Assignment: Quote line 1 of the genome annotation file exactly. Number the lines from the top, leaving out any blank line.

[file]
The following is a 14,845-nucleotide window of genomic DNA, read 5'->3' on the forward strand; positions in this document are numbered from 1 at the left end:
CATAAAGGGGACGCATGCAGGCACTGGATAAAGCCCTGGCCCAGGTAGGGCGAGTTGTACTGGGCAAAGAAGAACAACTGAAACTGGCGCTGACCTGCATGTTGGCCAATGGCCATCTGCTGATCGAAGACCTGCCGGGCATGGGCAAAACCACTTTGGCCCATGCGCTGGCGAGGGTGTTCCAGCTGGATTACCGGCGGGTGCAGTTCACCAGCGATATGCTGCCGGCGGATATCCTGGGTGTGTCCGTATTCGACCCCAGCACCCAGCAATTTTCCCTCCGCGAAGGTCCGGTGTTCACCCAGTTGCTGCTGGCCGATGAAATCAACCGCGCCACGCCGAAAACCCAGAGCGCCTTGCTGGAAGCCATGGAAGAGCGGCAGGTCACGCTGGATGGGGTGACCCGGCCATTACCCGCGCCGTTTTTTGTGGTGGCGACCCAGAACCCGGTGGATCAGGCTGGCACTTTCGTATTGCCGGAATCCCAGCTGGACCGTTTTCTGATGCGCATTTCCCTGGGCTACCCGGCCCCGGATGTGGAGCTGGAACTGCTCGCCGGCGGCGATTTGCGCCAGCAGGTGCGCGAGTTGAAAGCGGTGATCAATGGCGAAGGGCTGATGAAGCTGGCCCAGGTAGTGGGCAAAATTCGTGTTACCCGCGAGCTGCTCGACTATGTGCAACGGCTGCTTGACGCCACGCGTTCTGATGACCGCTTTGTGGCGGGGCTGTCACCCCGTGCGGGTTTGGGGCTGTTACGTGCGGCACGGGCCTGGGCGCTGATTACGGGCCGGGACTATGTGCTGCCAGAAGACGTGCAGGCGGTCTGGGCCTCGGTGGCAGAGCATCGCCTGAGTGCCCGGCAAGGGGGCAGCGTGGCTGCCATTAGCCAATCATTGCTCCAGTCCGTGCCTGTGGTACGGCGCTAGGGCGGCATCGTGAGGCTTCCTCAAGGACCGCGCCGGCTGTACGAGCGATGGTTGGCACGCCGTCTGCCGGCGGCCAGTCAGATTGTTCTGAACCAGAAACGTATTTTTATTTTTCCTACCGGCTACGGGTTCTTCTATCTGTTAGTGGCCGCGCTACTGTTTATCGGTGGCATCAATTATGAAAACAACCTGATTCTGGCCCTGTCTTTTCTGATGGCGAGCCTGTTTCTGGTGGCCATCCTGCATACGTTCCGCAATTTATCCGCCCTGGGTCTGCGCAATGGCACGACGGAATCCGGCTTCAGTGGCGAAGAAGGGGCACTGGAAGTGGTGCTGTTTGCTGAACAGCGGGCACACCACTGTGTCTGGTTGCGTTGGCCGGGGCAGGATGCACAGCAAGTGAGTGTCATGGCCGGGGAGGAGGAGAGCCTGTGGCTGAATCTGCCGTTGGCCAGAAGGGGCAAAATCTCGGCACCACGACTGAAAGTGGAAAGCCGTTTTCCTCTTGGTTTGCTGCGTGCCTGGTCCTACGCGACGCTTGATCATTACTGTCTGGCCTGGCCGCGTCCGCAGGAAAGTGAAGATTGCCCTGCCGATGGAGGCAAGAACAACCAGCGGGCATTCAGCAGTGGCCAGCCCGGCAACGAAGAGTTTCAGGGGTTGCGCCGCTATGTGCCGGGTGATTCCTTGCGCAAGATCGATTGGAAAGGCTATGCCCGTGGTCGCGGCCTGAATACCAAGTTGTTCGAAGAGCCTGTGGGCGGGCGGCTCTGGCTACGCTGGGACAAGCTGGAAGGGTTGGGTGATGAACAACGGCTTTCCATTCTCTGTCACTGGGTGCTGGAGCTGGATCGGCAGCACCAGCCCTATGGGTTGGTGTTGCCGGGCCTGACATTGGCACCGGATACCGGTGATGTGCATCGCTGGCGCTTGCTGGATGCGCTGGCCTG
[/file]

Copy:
The following is a 14,845-nucleotide window of genomic DNA, read 5'->3' on the forward strand; positions in this document are numbered from 1 at the left end: